Today's book was an obvious choice for me as I had read Susan Cain's Quiet: The Power of Introverts in a World That Can't Stop Talking back in 2012. The book sparked an ongoing conversation regarding the introvert/extrovert dynamic and helped many people understand themselves, and their loved ones, a whole lot better. Now Cain has come out with Quiet Power: The Secret Strengths of Introverts as a companion book for teens and kids. And although it has been years since I was a teenager, I still learned a lot and was able to relate to many of the stories.
Genre, Themes, History: Quiet Power is a nonfiction book geared towards introverted teens and kids, although extroverts would benefit from it as well, along with parents and teachers. Cain uses some personal stories, but mostly stories from various kids and teens, as well as research, to discuss what it means to be introverted in this day and age, when the habits and personalities of extroverts seem to be celebrated the most. Separated into four parts - school, socializing, hobbies, and home - Cain gives examples of introverted kids struggling, but also succeeding, through the often difficult middle and high school years. Many introverts who attended school will recognize the stories of kids who were told they needed to speak up more during class, and sometimes even were forced to do so or suffer the consequences of losing those all important participation points. But the examples and tips Cain offers go far beyond just struggles in the classroom. Cain touches on friendships, extra-curricular activities, family life, social media, navigating relationships with extroverts, and eventually ends with offering tips to both parents and teachers on how to reach out to the introverted children in their class or home. The book is an expansion on the ideas presented in Quiet, but tailored more to kids and teens who want to know more about what it means to be an introvert.
My Verdict: I can go ahead and say that I liked the book. Of course, I am not the intended audience. I am also not a parent or a teaches. I do not pretend to know what teens like - honestly, even when I was a teenager I did not really know what they liked. But I imagine that this book would certainly be helpful to someone, whether they are a teenager, or come into contact with the intended demographic on a regular basis. Even though I had read Quiet already, I still found myself learning a lot from Quiet Power. Naturally, the book also caused me to reflect on my own middle and high school years and think about how I handled my introverted nature in an environment that seemed to want me to speak up often, and loudly, when that just wasn't what I felt driven to do. For me, any book that challenges my high school experience is more than okay by me.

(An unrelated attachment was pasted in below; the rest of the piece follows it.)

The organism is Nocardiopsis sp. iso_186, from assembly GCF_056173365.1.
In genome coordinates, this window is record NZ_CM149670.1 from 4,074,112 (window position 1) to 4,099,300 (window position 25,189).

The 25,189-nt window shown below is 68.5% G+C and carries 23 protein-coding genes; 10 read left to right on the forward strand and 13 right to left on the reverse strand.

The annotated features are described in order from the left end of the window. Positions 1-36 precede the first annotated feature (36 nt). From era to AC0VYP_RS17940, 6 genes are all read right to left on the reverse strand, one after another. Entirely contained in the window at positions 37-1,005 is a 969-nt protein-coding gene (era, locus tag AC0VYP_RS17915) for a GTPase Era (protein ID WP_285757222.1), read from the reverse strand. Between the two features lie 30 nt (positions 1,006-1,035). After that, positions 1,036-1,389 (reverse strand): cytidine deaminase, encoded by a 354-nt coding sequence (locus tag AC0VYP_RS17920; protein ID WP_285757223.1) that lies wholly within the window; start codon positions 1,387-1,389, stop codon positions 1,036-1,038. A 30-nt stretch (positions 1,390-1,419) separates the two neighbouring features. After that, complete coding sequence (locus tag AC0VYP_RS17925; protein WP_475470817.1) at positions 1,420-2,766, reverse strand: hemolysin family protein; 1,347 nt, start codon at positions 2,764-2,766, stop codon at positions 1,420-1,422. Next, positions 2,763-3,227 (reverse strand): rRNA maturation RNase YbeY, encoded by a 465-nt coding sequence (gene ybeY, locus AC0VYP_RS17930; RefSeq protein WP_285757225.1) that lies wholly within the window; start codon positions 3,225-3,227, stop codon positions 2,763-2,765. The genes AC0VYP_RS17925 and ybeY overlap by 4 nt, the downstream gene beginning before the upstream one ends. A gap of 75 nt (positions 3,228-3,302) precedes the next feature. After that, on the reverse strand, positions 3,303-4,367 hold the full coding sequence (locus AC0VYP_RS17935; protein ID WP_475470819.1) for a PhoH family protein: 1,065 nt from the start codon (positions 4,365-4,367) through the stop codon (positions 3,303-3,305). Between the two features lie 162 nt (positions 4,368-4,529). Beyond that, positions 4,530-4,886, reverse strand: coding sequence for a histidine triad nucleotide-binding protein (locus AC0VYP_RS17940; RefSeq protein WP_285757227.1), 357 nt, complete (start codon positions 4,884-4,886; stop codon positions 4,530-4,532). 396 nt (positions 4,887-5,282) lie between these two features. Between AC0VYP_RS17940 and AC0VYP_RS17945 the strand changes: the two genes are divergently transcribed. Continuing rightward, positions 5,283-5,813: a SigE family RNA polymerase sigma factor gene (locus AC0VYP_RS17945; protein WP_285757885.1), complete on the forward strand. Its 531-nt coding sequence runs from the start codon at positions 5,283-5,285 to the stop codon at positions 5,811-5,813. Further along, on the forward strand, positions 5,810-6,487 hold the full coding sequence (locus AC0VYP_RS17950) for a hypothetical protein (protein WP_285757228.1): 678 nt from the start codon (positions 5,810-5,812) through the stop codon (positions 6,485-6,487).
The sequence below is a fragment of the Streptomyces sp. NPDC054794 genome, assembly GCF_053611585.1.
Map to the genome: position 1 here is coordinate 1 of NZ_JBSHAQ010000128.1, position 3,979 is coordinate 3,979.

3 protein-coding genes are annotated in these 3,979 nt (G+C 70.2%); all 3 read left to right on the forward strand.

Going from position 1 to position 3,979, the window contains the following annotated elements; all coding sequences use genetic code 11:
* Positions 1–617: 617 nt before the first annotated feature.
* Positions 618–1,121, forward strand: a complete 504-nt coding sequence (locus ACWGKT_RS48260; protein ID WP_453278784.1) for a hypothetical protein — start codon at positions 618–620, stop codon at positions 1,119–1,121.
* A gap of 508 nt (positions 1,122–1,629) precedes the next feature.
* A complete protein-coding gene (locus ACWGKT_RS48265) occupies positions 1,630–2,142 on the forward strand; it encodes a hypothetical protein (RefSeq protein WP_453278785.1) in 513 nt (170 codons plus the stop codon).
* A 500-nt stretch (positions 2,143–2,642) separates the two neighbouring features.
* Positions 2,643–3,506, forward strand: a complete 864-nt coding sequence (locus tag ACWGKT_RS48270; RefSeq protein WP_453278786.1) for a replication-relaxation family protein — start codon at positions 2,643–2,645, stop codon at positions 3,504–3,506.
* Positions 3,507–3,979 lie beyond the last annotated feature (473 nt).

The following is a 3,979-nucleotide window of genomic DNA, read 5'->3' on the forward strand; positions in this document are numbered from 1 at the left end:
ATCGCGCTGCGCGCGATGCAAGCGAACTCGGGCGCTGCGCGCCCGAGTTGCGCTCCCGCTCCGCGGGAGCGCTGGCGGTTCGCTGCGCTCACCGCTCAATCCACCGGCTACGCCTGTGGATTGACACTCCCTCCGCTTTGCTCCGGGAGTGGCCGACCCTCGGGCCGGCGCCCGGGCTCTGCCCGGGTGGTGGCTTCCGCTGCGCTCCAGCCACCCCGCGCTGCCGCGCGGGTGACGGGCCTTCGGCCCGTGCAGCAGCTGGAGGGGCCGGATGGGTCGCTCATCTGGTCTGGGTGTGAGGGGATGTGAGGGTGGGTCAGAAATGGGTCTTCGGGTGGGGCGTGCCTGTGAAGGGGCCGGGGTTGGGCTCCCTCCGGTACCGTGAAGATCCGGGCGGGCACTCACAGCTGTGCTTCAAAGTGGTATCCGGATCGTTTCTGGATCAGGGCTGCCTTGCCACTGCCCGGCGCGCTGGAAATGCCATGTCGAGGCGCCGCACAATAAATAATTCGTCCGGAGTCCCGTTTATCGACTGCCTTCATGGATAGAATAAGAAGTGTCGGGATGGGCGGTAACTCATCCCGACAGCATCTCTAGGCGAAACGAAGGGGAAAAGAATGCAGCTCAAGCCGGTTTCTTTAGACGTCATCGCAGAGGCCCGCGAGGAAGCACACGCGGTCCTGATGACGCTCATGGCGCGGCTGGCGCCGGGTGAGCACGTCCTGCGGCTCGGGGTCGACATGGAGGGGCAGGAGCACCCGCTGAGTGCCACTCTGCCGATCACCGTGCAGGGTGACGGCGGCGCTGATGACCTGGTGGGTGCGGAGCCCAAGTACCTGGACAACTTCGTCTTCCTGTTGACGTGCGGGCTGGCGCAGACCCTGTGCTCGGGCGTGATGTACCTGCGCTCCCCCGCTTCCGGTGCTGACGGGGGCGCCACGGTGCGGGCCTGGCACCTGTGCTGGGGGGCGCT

Favorite Moment: In the chapter titled "Quiet Friendship," Cain includes the story of Lucy, an introverted British teen who realized she needed more time to herself, so she began to hang out in the library during lunch instead of with her friends. One day the group confronted her, angry that she had been ignoring them, or at least that is what they felt was happening. Even after apologizing and explaining that she wasn't ignoring them, that she just needed some alone time, it was explained to her than in order to stay in the group, she had to hang out with her friends at lunch. Thankfully, over time, Lucy was able to remain friends with some of the girls in the group, though she fell away from others. While I did not have this exact situation happen to me, I have had the experience of people thinking that my need to go off on my own and just be my own company for awhile is somehow about them, when it most certainly is not.
Recommended Reading: Naturally, I recommend Quiet, the book Cain wrote for adults. But I also though I would recommend Brene Brown's Daring Greatly, as Cain makes many suggestions that seem to line up with Brown's belief in the importance of vulnerability.